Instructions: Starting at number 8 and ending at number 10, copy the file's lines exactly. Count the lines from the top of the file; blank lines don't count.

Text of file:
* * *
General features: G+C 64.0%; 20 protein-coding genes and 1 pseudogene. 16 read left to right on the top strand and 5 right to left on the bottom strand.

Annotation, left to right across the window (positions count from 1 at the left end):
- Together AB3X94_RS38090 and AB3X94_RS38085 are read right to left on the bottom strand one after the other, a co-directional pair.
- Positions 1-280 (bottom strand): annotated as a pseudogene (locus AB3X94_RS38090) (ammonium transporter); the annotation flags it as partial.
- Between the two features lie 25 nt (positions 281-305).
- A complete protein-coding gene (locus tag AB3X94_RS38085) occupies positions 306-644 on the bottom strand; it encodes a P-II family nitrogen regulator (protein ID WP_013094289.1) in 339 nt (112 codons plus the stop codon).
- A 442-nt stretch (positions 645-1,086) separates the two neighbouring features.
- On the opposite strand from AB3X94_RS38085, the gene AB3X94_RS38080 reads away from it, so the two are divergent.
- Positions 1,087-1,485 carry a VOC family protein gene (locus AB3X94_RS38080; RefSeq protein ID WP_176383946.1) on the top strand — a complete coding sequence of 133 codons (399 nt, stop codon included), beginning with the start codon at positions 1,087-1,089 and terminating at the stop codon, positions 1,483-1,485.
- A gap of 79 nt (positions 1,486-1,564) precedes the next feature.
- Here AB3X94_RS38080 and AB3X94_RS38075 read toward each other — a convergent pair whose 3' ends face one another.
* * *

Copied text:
- On the opposite strand from AB3X94_RS38085, the gene AB3X94_RS38080 reads away from it, so the two are divergent.
- Positions 1,087-1,485 carry a VOC family protein gene (locus AB3X94_RS38080; RefSeq protein ID WP_176383946.1) on the top strand — a complete coding sequence of 133 codons (399 nt, stop codon included), beginning with the start codon at positions 1,087-1,089 and terminating at the stop codon, positions 1,483-1,485.
- A gap of 79 nt (positions 1,486-1,564) precedes the next feature.